The Big 3 of course made their mark in such different ways. LeBron only really took the alpha dog role in Miami the next year, and in this series you had to wonder who was the actual alpha. Wade was far better than LeBron in the 2011 Finals, and this game featured that odd dynamic to a tee. Wade injured his hip in teh first half, and twice needed to recede back to the Heat locker room for treatment. He twice came back, fueling Heat runs both time. LeBron was healthy, but mentally impaired. He continued arguably his worst playoff series of his career. James was absent, so often standing behind the arc catching and passing off the ball in one continuous motion. His few drives seemed lazy and uninspired. James learned so much from this series, never taking a playoff series off in his life again. He learned, we all did.

The game hit its apex late in the game, with the Jason Terry three heard around the NBA world. The Mavs were up 105-101 but a few stops and the Heat had a chance. Haslem walled off and denied Nowitzki well, leaving the Jason's Kidd and Terry to pass the ball back and forth. With the shot clock hitting five, Terry pulled him, dribbled a few times and launched. Launched it over James, over the NBA aristocracy that was supposed to make the season a foregone conclusion, and nailed in. Breen gave an All-Time bang. JET, despite saying he wouldn't do it until the series was over, ran down the court, arms extended in his trademark pose. He popped the Jersey. He earned it. The Mavericks as a whole earned it.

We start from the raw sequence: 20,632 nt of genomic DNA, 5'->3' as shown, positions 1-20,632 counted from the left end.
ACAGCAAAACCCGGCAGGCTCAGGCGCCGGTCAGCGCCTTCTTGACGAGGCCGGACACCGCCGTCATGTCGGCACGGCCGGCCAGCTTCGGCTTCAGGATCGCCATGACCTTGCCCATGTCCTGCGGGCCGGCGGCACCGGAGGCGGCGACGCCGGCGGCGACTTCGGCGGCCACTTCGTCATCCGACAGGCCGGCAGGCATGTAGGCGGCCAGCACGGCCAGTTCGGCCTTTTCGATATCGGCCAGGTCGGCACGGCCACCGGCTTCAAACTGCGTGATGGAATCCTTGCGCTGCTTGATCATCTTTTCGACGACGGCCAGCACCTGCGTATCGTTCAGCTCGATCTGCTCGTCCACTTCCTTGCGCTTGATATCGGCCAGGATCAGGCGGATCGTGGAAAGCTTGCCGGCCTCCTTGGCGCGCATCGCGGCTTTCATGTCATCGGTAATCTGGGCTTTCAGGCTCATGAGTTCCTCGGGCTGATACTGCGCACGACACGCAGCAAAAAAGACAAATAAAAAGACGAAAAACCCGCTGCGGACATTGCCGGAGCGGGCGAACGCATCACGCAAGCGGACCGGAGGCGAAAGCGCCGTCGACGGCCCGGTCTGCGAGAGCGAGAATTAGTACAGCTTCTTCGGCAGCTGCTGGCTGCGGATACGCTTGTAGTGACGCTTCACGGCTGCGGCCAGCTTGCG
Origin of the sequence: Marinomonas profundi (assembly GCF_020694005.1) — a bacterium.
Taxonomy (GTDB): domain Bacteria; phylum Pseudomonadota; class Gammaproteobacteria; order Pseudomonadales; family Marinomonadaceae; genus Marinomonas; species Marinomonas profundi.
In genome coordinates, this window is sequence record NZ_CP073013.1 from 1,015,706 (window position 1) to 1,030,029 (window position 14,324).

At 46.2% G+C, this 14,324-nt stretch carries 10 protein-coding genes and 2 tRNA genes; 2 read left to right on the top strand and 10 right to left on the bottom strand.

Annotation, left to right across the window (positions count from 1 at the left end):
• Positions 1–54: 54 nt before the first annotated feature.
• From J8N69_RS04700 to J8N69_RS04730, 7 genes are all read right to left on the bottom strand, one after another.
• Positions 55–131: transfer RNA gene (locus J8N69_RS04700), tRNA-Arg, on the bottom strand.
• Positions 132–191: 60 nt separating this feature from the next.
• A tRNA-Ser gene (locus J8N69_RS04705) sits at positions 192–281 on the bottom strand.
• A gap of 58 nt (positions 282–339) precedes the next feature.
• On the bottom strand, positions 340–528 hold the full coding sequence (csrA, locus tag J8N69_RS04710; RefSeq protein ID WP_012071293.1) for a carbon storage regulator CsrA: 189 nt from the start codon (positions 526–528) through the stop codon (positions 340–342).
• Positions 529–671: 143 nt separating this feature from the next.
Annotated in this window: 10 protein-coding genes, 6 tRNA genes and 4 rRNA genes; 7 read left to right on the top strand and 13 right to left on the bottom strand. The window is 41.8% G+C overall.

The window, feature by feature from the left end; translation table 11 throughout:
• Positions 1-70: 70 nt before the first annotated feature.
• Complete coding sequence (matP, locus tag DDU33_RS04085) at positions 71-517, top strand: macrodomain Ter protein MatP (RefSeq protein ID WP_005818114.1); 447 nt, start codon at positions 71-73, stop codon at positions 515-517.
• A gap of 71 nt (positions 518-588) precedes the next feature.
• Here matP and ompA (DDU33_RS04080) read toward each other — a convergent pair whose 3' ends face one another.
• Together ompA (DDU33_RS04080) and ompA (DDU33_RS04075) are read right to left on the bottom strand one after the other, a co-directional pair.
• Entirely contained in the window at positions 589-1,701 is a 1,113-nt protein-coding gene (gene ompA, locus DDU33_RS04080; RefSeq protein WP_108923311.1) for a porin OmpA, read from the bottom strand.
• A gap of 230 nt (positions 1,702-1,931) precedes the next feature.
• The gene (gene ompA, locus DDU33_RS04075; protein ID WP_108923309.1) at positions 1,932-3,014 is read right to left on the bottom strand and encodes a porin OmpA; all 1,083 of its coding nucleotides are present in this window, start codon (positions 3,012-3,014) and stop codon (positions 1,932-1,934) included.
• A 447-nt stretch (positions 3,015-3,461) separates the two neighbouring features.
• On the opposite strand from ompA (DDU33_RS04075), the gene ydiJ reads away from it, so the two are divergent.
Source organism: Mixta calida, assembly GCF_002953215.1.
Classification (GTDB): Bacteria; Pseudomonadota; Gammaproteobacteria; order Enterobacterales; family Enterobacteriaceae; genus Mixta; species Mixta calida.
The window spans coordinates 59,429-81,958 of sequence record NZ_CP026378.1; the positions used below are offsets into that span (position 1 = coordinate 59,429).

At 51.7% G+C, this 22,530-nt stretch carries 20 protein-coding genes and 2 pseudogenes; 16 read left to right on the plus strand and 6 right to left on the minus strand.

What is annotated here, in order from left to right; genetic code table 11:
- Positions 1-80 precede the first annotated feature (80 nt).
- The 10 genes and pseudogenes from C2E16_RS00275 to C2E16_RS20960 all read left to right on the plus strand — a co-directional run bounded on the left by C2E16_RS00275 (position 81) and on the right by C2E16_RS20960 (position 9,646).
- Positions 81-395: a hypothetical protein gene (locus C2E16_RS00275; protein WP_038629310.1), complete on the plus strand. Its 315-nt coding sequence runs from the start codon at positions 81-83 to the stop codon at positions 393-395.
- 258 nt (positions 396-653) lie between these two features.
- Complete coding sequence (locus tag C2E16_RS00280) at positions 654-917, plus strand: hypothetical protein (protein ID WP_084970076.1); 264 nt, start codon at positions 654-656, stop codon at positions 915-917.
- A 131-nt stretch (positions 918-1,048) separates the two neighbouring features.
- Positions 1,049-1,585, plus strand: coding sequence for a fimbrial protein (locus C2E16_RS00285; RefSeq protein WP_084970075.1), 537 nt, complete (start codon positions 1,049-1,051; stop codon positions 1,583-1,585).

The game returned to Jackson pounding James defense in a way only he can ('Hand down... Man DOWN!') and Van Gundy called it the best finals game he had ever seen. Van Gundy isn't one for hyperbole but he was right, this was truly a special game. It was still to date, the last stand for the old non-Big Three / Superteam driven NBA. With a style that would become in vogue but a team far from it, the Mavericks showed what depth, what drive, what passion could do. They would wrap things up in Game 6 in Dallas in a surprisingly easy road win, but this game was the true legacy one. It was a show for a city that embraced basketball for years getting their due, with a handful of players who have Hall of Fame cases collectively getting theirs.

Monday, May 8, 2017

The Nostalgia Diaries, Introduction